The Commissar, not to be outsmarted, then demanded to know why we had parked on the wrong side of the road. We queried which side of the road one was supposed to park on since we had just parked behind another car facing the same way and were informed that ‘in Mauritania’ one was only allowed to park on the side of the road that you were driving along. We had apparently contravened this very important part of the Mauritanian highway code and had therefore invalidated our insurance anyway and were also potentially liable to be sanctioned (presumably in the form of a large fine). Aware that pointing out that every other car on the road outside the Commissariat was also contravening this rule would probably not have the desired effect, it dawned upon us that it would hasten proceedings considerably if we just told the Commissar that we had no intention of making a claim against the driver or for damage to Jemima. The reason, I informed him, that we needed the declaration was in order to claim off our insurance when we returned to England. Jonnie then apologized for parking on the wrong side of the road and the Commissar broke into a broad smile and ordered the rather large policeman to go off and write our declaration albeit stating clearly that we were parked on the left of the road.
After a little gentle persuasion with a blow torch and lump hammer Jemima made a full recovery (see pics 2 & 3) and Jonnie now has a smile back on his face again!
Saturday, 7 February 2009
So after a month in Mali and Burkina Faso we're preparing to leave Bamako first thing tomorrow and drive up through Mauritania in about a week. Hopefully we'll update the little green line regularly for all you avid route watchers!
It's been an amazing 4 weeks and I think we saved the best until last: a trip into the 'Pays Dogon' [see pics]. The area is quite unique - a long cliff face with abandoned dwellings and tombs built high into natural crevaces within the rock. So high up in fact that some locals believe the previous inhabitants (Tellem) could fly! The area is now home to the Dogon people who continue to live in the cliffs retaining a lifestyle and traditions unchanged for hundreds of years.
Monday, 26 January 2009
So what is it about Burkina Faso that made us want to return for a third time this trip? If you were to look up its 'vital statistics' you'd soon learn it is the third poorest country in the world with a life expectancy just above that of present day Zimbabwe. Yet both the country and its people have hidden depths.
Around the Banfora region in the south-west of the country (where we've spent the last 9 days) are some incredible rock formations and waterfalls [see pics 1&2]. Meanwhile the sense of pride held by the people for both their past and present is striking. This can be seen throughout the country in the order and cleanliness of the towns and villages and by the importance they continue to attach to the upholding of tradition in the face of change and modernity. Many of the villages conform to a matriarchal structure and the women like nothing better than sharing their stories and the latest gossip over a calabash of millet beer [pic. 3].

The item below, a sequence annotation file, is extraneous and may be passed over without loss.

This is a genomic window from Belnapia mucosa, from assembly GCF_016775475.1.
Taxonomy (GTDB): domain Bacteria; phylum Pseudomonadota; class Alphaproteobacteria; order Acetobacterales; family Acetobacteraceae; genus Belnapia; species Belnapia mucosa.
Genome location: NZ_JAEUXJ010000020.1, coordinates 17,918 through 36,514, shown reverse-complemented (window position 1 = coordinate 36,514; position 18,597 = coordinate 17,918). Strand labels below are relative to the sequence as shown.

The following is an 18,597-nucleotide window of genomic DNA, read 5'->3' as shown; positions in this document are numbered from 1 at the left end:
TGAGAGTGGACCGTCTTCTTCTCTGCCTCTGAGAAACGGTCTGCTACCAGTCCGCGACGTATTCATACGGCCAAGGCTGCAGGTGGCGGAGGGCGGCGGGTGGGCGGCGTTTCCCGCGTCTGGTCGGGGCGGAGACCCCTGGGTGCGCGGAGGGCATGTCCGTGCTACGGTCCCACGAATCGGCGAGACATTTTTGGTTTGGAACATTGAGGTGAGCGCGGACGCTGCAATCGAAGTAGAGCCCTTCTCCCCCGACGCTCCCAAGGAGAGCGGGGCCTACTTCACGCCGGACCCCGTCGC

Tuesday, 13 January 2009
Festival of the Desert
The festival held in the Sahara desert some 50km north of the 'mysterious' Timbuktu and accessable only by 4WD or camel has held allure for both Sanna and I for many years.
The event, situated amid sand dunes at the very edge of the desert, successfully combines its origins as a Touareg gathering with its newly acquired status as an international world music event. Artists this year included the great Salif Keita, Vieux Farka Toure, Bassekou Kouyate & Habib Koite. A fantastically organised event with all the facilities you would expect (running water and clean(ish) toilets) and some you wouldn't (the Malian army providing festival security with AK47's and tanks patrolling the perimeter!).
After 3 days though we were ready to hit the sand again and took the lesser travelled northern route ( 2 days, 630km) through the desert to the town of Segou on the banks of the river Niger. From here we plan to travel south into Burkina Faso again to visit the Banfora region before returning to Segou for the festival here at the end of the month. (www.festivalsegou.org)
Saturday, 3 January 2009
Wishing all of you a very Happy New Year!!
We spent the new year period travelling north through Ghana's eastern 'Volta' region [above pics] between the Togo border and Lake Volta - the worlds largest artificial lake. 84000 people were displaced by this hydro-electricity generating project when it was started in the 1960's. At the time it was estimated enough electricity would be produced to supply southern Ghana with a surplus to sell to neighbouring Togo. Unfortunately the funders (an American company) placed such high dividends on the project that it never realised it's potential. By the time these financial restrictions were lifted, the ever reducing water level of the lake coupled with rising demand means Ghana will still need to import power from it's neighbours.
We left Ghana amid election fever. After a closely fought Presidential election, the two main parties had a run off scheduled for Dec 28th - the day we were driving through Accra. After 3 days of counting the outcome was announced: one constituency had rumours of vote rigging so they would have to re-vote as without them the balance stood at 49:50! This process could run and run........